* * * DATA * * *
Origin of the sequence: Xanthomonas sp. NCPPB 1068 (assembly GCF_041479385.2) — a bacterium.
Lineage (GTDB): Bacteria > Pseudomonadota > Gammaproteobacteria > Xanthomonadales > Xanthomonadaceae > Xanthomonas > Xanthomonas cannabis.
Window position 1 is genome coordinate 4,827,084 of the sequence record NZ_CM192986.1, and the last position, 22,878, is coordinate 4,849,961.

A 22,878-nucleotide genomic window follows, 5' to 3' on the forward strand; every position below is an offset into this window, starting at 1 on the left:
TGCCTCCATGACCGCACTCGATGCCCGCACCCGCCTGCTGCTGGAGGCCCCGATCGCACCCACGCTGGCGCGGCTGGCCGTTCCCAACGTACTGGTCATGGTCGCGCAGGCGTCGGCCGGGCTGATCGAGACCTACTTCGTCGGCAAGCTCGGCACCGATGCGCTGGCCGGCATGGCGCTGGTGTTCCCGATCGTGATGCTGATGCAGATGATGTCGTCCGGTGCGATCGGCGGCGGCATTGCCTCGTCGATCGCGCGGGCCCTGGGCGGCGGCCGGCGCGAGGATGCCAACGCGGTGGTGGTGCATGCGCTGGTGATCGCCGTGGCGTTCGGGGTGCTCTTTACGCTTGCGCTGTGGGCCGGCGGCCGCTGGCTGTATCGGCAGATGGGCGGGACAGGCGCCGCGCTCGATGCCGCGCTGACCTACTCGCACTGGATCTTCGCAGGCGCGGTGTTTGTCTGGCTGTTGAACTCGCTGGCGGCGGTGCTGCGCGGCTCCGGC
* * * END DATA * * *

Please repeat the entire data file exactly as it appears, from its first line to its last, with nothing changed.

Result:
Origin of the sequence: Xanthomonas sp. NCPPB 1068 (assembly GCF_041479385.2) — a bacterium.
Lineage (GTDB): Bacteria > Pseudomonadota > Gammaproteobacteria > Xanthomonadales > Xanthomonadaceae > Xanthomonas > Xanthomonas cannabis.
Window position 1 is genome coordinate 4,827,084 of the sequence record NZ_CM192986.1, and the last position, 22,878, is coordinate 4,849,961.

A 22,878-nucleotide genomic window follows, 5' to 3' on the forward strand; every position below is an offset into this window, starting at 1 on the left:
TGCCTCCATGACCGCACTCGATGCCCGCACCCGCCTGCTGCTGGAGGCCCCGATCGCACCCACGCTGGCGCGGCTGGCCGTTCCCAACGTACTGGTCATGGTCGCGCAGGCGTCGGCCGGGCTGATCGAGACCTACTTCGTCGGCAAGCTCGGCACCGATGCGCTGGCCGGCATGGCGCTGGTGTTCCCGATCGTGATGCTGATGCAGATGATGTCGTCCGGTGCGATCGGCGGCGGCATTGCCTCGTCGATCGCGCGGGCCCTGGGCGGCGGCCGGCGCGAGGATGCCAACGCGGTGGTGGTGCATGCGCTGGTGATCGCCGTGGCGTTCGGGGTGCTCTTTACGCTTGCGCTGTGGGCCGGCGGCCGCTGGCTGTATCGGCAGATGGGCGGGACAGGCGCCGCGCTCGATGCCGCGCTGACCTACTCGCACTGGATCTTCGCAGGCGCGGTGTTTGTCTGGCTGTTGAACTCGCTGGCGGCGGTGCTGCGCGGCTCCGGC